With the summer travel season upon us and hajj just around the corner, CAIR-LA wants you to be informed about your rights while traveling. Below are some of the most common questions we receive about traveling:
Can Customs and Border Protection (CBP) officers stop and question me at the airport?
- Generally, CBP officers may stop, detain, and search any person or item at the border. However, they may not select you for a search based on your religion, race, national origin, ethnicity, or political beliefs.
- CBP officers can ask for valid documentation, verify travelers’ identities, question travelers about the purpose of their trip, ask about countries visited, and ask about anything they are bringing back to the U.S.
- You should immediately and politely object to any questions about your community, family, religion, politics, or work by saying: “I wish to remain silent. My attorney will contact you.”
- Officers can only do invasive strip searches or engage in more intrusive questioning if they have reasonable suspicion you are involved in criminal activity.
Do I have the right to wear a hijab at the airport and during security screenings?
- Yes, and you should assert your right to wear a hijab or any other religious head covering.
- If before boarding, the security alarm goes off, Transport Security Administration (TSA) agents may request additional screening where they conduct a pat-down of your hijab or ask you to remove it.
- You may request that you pat down your hijab yourself and that the TSA will supervise you as you conduct the pat down.
- However, TSA may insist on a pat down or the removal of your hijab. If this happens, you have the right that it be done in a private area by the same gender.
- After the pat-down TSA may test for chemical residue.
Can border officials search my electronics?
- The law is unsettled about when and how extensively border officials can search electronics.
- In California, the courts have held that border officials can conduct a manual search (going through an unlocked phone without the use of any forensic tools) without any suspicion of wrongdoing. However, in conducting this search, border officials must limit their search to “digital contraband” (i.e., illegal photographs, stolen passwords, etc.).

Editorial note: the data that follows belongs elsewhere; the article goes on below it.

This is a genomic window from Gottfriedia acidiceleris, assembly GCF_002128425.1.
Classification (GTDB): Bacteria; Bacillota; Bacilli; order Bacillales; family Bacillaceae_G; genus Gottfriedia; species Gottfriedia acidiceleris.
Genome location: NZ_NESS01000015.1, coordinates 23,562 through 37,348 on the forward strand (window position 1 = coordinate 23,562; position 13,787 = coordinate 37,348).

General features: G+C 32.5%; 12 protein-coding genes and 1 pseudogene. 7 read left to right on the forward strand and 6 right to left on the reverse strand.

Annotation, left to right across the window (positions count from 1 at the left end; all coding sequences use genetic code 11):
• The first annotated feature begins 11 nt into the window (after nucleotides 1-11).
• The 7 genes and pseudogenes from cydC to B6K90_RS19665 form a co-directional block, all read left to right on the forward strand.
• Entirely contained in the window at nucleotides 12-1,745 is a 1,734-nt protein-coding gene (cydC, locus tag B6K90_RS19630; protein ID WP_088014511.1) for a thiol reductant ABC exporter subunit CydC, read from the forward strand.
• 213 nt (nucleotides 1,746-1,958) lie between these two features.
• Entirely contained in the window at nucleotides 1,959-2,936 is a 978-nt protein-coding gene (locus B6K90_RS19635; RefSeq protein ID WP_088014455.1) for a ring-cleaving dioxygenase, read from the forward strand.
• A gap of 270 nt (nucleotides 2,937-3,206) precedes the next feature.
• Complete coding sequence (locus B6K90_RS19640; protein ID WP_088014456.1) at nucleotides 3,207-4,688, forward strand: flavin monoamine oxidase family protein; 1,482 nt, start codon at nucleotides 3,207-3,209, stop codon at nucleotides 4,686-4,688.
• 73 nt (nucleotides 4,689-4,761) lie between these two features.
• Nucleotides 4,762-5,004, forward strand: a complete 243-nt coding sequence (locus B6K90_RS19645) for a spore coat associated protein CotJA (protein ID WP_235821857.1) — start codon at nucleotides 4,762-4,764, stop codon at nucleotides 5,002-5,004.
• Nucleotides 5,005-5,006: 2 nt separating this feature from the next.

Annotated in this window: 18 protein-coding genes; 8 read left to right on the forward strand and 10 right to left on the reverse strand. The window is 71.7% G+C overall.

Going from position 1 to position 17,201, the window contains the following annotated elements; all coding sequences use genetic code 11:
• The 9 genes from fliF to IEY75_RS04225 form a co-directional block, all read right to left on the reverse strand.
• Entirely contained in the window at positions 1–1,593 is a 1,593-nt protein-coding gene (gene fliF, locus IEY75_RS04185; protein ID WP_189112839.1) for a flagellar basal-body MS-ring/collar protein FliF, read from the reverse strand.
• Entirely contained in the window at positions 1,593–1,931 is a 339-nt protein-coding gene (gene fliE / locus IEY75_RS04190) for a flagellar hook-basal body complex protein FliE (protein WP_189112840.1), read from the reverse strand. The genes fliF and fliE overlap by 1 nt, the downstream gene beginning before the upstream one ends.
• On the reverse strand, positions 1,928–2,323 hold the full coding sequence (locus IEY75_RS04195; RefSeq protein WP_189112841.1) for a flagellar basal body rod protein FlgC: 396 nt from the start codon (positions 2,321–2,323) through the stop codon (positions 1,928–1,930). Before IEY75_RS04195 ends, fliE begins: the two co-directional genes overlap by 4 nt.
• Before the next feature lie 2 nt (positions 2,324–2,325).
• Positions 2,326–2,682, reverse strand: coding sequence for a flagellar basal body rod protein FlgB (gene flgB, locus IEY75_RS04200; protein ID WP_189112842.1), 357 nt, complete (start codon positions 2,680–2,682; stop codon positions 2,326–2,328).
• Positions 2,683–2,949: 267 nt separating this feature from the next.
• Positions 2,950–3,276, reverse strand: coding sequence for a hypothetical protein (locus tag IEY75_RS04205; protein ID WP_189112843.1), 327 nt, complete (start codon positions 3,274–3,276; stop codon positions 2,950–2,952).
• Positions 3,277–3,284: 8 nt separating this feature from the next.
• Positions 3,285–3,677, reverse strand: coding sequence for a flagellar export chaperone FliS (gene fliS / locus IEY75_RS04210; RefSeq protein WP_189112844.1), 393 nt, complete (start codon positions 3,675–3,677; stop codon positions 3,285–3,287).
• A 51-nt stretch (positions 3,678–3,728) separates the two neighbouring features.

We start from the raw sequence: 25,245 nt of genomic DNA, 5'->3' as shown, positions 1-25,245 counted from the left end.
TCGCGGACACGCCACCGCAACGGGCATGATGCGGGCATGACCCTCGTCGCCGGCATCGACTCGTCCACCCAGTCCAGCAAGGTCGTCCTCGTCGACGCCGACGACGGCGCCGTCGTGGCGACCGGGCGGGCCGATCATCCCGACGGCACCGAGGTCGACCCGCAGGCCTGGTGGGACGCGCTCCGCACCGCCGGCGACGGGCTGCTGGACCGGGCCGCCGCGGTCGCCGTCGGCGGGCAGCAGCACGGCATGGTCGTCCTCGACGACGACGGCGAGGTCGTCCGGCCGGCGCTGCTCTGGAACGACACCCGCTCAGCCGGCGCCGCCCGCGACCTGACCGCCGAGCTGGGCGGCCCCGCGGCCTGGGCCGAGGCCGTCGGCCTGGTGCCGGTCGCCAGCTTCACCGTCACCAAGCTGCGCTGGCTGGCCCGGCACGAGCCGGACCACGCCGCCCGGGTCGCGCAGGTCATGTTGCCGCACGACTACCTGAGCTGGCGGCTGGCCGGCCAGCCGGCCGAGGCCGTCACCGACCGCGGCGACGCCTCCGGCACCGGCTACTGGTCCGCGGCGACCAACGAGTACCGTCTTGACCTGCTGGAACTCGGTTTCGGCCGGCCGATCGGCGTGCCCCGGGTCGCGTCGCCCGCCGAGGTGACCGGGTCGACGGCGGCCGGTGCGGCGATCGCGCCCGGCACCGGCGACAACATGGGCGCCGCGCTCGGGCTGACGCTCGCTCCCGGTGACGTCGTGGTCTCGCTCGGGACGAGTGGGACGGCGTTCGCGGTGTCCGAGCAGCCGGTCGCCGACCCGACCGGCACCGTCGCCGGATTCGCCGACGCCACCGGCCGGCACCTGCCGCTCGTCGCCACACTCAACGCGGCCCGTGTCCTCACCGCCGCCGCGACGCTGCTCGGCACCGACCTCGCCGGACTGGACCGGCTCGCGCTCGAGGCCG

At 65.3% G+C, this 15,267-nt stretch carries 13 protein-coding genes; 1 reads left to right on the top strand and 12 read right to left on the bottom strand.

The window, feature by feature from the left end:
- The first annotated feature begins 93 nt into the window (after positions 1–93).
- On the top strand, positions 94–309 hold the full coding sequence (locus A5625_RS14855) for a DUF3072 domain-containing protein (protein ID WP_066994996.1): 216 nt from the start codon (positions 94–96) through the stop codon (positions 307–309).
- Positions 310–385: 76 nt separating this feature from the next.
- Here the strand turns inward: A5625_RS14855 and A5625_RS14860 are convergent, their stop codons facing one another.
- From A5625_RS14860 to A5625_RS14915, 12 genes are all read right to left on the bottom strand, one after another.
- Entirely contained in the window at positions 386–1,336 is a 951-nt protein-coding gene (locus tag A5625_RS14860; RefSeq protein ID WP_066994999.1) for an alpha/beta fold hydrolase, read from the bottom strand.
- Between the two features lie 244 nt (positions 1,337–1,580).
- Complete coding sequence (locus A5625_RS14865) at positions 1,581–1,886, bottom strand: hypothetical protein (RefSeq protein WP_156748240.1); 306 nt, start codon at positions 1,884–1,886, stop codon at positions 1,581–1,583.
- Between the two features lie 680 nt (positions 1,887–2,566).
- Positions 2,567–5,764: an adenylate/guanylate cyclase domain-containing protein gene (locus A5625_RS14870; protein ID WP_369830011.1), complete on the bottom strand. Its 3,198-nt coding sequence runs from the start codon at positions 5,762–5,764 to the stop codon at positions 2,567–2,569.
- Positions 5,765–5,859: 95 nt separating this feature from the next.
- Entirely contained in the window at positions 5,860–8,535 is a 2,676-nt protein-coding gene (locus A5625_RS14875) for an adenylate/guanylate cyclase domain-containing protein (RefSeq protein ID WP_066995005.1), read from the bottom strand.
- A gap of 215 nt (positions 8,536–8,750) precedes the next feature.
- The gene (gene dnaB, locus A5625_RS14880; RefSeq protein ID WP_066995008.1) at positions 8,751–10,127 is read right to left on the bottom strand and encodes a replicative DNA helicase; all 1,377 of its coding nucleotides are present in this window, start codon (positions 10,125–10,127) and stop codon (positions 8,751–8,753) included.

- Agents can only engage in a more thorough forensic search, for example, using software to copy a computer’s hard drive and analyze its contents entirely, if they have reasonable suspicion that the phone contains digital contraband.
Do I have to provide passwords to my electronic devices?
- You may refuse to provide a password to unlock a phone or laptop, but this may lead to delay, additional questioning, and the officers seizing your devices for further inspection.
- If you are asked to provide a password, you can ask if the agent is ordering or asking you. If you decline, and they order you to provide a password, make sure to state you are doing so under protest and do not give consent to the search.
- If an officer searches and/or confiscates your laptop or cell phone, write down their names. If your device is confiscated, ask for a receipt for your property.
What can I do to protect my digital data?
- Consider leaving your main devices at home and using a temporary device for travel.
- Encrypt and back up your device’s data to a cloud-based service and erase sensitive data and login information from the device.
- Use a strong passcode for your device, and do not use fingerprint or face unlock.
- Shut down your device before arriving at the border checkpoint.
Can I be denied entry to the U.S. if I refuse a CPB agent’s instructions?
- U.S. Citizens cannot be denied entry to the U.S. for refusing to produce passwords, provide device access, submit electronic devices for a search, or for refusing to answer questions unrelated to establishing the person’s citizenship or identity (or customs-related questions).
- Lawful permanent residents who have previously been admitted to the U.S. and have maintained their status cannot be denied entry for refusing to provide access to a device or for refusing to answer questions unrelated to establishing citizenship or identity (or customs-related questions). LPRs only have to answer questions establishing their identity and permanent residency (in addition to customs-related questions). Refusal to answer questions will likely cause delay, but officials may not deny entry into the U.S. for failure to answer other questions. LPR status may only be revoked by an immigration judge. Do not give up your green card voluntarily or sign anything you do not understand!
- Non-citizen visa holders, refusing to cooperate may lead to your entry being denied.
What should I be aware of if I want to bring dates and ZamZam from Hajj?
- Check in any Zam Zam water bottles that you want to bring back. Airlines will not allow you to carry liquids in quantities over 3.4 ounces (100 milliliters) on the plane, so be sure to check in Zam Zam and any other liquids you are transporting.
- While there are restrictions against bringing back most kinds of fruits and vegetables, dates are generally allowed to be brought back, but you must declare and present them to U.S. Customs and Border Protection for inspection.
- If you are bringing back currency (money, gold bars, etc.) worth more than $10,000, you will need to declare it. Any and all items received or purchased, irrespective of value, must also be declared. A failure to declare may result in an interrogation and confiscation by the CBP.
If you have any concerns or questions, please complete this incident report form or call us at 714.776.1177(#2) to speak with our Civil Rights Department. Remember our legal advice is free and confidential.